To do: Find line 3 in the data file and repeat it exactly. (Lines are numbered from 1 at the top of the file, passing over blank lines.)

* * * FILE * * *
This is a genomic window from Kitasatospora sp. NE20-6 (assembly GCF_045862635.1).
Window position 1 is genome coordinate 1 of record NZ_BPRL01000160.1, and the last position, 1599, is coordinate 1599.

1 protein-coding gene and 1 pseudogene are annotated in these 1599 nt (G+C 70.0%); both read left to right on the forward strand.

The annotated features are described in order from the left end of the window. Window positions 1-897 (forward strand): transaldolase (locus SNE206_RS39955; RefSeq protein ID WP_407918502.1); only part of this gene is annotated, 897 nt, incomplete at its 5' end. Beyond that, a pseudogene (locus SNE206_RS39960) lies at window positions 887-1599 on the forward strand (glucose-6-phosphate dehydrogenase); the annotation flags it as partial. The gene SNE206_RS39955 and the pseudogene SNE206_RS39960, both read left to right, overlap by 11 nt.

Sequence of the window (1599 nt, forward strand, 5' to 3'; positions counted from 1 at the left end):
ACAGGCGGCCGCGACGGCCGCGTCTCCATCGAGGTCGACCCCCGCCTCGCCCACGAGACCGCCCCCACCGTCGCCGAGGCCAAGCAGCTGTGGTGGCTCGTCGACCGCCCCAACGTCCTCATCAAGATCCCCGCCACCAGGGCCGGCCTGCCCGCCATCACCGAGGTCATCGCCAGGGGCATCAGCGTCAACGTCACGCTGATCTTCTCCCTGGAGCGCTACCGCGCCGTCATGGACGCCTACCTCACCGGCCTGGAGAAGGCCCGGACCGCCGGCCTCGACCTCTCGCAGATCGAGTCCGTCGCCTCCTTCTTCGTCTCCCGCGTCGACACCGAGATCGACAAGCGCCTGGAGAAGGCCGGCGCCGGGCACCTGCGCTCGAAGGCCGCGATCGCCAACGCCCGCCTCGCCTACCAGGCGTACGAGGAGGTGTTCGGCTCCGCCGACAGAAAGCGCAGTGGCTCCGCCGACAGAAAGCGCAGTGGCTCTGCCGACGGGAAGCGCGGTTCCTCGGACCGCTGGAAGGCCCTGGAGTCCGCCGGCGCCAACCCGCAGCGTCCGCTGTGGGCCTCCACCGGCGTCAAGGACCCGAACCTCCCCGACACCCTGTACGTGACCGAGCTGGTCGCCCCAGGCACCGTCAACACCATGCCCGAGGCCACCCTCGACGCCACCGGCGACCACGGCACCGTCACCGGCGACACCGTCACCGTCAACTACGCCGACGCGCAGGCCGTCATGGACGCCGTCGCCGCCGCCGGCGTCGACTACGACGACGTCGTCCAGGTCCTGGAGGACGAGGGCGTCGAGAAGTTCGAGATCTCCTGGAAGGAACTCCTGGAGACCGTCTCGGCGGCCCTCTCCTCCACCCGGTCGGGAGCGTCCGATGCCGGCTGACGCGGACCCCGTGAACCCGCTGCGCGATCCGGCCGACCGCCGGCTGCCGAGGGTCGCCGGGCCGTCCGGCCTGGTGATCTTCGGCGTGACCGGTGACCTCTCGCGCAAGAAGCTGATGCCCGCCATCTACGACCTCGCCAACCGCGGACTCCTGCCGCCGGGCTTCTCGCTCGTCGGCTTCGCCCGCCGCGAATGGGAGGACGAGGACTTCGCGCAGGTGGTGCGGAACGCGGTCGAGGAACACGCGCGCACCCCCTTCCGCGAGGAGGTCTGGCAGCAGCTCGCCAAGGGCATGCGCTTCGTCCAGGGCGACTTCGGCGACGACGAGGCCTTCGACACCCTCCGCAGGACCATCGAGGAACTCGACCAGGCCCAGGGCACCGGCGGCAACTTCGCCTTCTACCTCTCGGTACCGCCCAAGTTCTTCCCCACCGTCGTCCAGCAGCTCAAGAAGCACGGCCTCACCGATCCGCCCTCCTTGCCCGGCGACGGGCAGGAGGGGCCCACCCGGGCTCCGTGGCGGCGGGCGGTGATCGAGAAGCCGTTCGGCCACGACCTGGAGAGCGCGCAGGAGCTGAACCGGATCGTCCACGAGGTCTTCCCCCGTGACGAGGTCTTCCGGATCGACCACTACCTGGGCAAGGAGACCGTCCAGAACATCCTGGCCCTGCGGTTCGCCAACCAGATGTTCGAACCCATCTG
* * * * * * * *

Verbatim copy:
1 protein-coding gene and 1 pseudogene are annotated in these 1599 nt (G+C 70.0%); both read left to right on the forward strand.